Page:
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The Raine Home, About 1920The brothers took an interest in the company’s workers, providing pasture land and garden plots, but kept wages low.
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The Raine BrothersThomas Raine, left, ran the company from 1906 until 1912, when his brother John took over.
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The Shay LoaderWhen the company was sold, the engines were donated to the Cass Scenic Railroad.
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The Area TodayThe company's former lumberyard is now home to fast food restaurants; a shopping center, bank and armory occupy the land where the mill stood.
The Raine Home, About 1920
The Raine Brothers
The Shay Loader
The Area Today
The little town of Rainelle came into being as the result of the world’s largest hardwood mill, run by the Brothers Raine. Gone now for more than three decades, Meadow River Lumber lives only in the memories of older members of its former home.
For 60 years, Meadow River Lumber Company, in tiny Rainelle, W.Va., was the largest hardwood mill in the world. People were born in Rainelle, grew up, married, raised families, became grandparents, never knowing a time when the mill had not existed.
It’s now been more than 34 years since Meadow River was sold to Georgia-Pacific and ceased to exist. A whole generation, born since 1970, knows Meadow River only as history. A shopping center, a bank and a new armory sit where the old mill used to be. Fast food restaurants occupy part of the ground where the mill’s huge lumberyard once stood.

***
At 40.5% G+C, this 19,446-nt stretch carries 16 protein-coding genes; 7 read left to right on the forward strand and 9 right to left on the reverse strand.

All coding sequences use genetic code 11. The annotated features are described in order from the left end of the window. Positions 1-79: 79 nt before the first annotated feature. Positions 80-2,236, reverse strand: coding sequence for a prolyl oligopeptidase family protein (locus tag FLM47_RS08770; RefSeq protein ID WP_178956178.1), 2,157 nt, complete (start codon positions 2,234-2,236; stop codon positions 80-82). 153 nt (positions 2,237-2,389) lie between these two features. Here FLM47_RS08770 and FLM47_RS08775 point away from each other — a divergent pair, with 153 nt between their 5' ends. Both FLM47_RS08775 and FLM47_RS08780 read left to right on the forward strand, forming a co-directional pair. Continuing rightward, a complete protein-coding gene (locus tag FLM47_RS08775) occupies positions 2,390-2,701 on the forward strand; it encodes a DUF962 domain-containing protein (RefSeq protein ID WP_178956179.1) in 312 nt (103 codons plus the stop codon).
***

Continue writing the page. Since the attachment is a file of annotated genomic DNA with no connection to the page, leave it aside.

That piece of history began at the turn of the century, when one of the last big stands of virgin hardwood in the United States, in western Greenbrier County, drew the attention of two Pennsylvania lumbermen, Thomas and John Raine. They purchased this timber – more than 100,000 acres – in 1906, built a hardwood sawmill and the town of Rainelle.
The spot the Raines chose to build their mill was a wilderness, 20 miles from the nearest railroad mainline. They built a spur line to haul equipment in and later haul their products out.
Construction of the band mill began in 1909. On September 10, 1910, the first board was sawed. With three nine-foot band saws under one roof, it was the largest hardwood mill in the world.
From 1906 until 1912, Thomas Raine was president of Meadow River and Sewell Valley Railroad. In 1912, he retired and John took over as president. Thomas died at his home in Fairview, Pa., in 1933. Unlike many absentee lumber barons, John Raine lived in the town and took a genuine interest in the welfare of the people. The company houses were provided with running water (from company-dug wells), bathrooms and electricity. Each one had its own lawn and garden plot. Raine even provided pasture land to those employees who wanted to keep livestock. The company erected the first schoolhouse and supplemented the salaries of teachers. There was a company store, bank, theater, boarding house, and a church and parsonage.
The original mill burned to the ground on August 24, 1924. The employees were put to work immediately building a new one. This time, it was made of steel instead of wood. The new mill was completed and in operation by March 9, 1925.